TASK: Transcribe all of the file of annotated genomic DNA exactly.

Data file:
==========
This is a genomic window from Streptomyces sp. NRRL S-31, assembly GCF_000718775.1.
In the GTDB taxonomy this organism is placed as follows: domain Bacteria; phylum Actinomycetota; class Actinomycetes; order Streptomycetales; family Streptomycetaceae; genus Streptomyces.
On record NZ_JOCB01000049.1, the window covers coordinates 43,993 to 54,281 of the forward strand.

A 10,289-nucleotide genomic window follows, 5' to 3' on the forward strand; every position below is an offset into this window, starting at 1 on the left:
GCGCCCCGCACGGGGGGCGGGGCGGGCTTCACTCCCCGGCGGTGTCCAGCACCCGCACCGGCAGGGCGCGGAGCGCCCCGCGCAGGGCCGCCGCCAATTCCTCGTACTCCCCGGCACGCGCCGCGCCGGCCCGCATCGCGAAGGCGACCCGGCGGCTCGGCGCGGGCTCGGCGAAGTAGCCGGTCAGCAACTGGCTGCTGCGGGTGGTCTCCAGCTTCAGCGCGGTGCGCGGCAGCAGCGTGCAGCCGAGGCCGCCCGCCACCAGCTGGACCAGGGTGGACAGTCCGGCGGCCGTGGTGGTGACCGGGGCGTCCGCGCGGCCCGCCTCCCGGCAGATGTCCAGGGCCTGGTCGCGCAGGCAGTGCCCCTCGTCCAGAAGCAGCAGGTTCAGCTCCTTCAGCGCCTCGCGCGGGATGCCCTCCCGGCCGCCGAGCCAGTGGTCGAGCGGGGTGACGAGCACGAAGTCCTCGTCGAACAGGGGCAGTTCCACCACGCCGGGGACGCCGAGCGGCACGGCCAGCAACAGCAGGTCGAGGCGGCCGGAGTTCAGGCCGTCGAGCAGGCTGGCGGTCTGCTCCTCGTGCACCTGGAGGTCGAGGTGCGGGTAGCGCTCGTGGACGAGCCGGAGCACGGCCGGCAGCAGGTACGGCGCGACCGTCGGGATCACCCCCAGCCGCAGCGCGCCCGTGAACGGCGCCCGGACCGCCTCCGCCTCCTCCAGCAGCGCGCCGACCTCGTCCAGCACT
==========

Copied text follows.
This is a genomic window from Streptomyces sp. NRRL S-31, assembly GCF_000718775.1.
In the GTDB taxonomy this organism is placed as follows: domain Bacteria; phylum Actinomycetota; class Actinomycetes; order Streptomycetales; family Streptomycetaceae; genus Streptomyces.
On record NZ_JOCB01000049.1, the window covers coordinates 43,993 to 54,281 of the forward strand.

A 10,289-nucleotide genomic window follows, 5' to 3' on the forward strand; every position below is an offset into this window, starting at 1 on the left:
GCGCCCCGCACGGGGGGCGGGGCGGGCTTCACTCCCCGGCGGTGTCCAGCACCCGCACCGGCAGGGCGCGGAGCGCCCCGCGCAGGGCCGCCGCCAATTCCTCGTACTCCCCGGCACGCGCCGCGCCGGCCCGCATCGCGAAGGCGACCCGGCGGCTCGGCGCGGGCTCGGCGAAGTAGCCGGTCAGCAACTGGCTGCTGCGGGTGGTCTCCAGCTTCAGCGCGGTGCGCGGCAGCAGCGTGCAGCCGAGGCCGCCCGCCACCAGCTGGACCAGGGTGGACAGTCCGGCGGCCGTGGTGGTGACCGGGGCGTCCGCGCGGCCCGCCTCCCGGCAGATGTCCAGGGCCTGGTCGCGCAGGCAGTGCCCCTCGTCCAGAAGCAGCAGGTTCAGCTCCTTCAGCGCCTCGCGCGGGATGCCCTCCCGGCCGCCGAGCCAGTGGTCGAGCGGGGTGACGAGCACGAAGTCCTCGTCGAACAGGGGCAGTTCCACCACGCCGGGGACGCCGAGCGGCACGGCCAGCAACAGCAGGTCGAGGCGGCCGGAGTTCAGGCCGTCGAGCAGGCTGGCGGTCTGCTCCTCGTGCACCTGGAGGTCGAGGTGCGGGTAGCGCTCGTGGACGAGCCGGAGCACGGCCGGCAGCAGGTACGGCGCGACCGTCGGGATCACCCCCAGCCGCAGCGCGCCCGTGAACGGCGCCCGGACCGCCTCCGCCTCCTCCAGCAGCGCGCCGACCTCGTCCAGCACT